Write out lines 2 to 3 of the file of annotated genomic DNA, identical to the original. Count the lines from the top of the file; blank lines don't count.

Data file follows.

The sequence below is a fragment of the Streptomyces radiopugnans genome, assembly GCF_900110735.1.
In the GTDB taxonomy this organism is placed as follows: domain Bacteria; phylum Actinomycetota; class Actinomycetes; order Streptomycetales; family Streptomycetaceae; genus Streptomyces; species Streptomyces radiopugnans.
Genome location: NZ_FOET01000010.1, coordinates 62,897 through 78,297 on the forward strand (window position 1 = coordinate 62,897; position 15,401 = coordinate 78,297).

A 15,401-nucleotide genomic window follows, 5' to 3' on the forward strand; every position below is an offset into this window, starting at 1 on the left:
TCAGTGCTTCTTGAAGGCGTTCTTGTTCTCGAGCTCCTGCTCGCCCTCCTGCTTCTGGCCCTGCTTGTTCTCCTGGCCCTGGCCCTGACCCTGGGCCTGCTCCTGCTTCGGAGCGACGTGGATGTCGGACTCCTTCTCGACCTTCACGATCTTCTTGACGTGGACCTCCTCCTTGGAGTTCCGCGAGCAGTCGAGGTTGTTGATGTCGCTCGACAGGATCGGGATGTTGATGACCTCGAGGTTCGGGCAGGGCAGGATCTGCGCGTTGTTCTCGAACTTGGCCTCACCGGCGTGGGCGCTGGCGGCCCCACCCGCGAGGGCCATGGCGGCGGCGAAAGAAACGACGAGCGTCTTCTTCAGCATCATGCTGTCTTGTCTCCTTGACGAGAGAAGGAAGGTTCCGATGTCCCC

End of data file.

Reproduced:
In the GTDB taxonomy this organism is placed as follows: domain Bacteria; phylum Actinomycetota; class Actinomycetes; order Streptomycetales; family Streptomycetaceae; genus Streptomyces; species Streptomyces radiopugnans.
Genome location: NZ_FOET01000010.1, coordinates 62,897 through 78,297 on the forward strand (window position 1 = coordinate 62,897; position 15,401 = coordinate 78,297).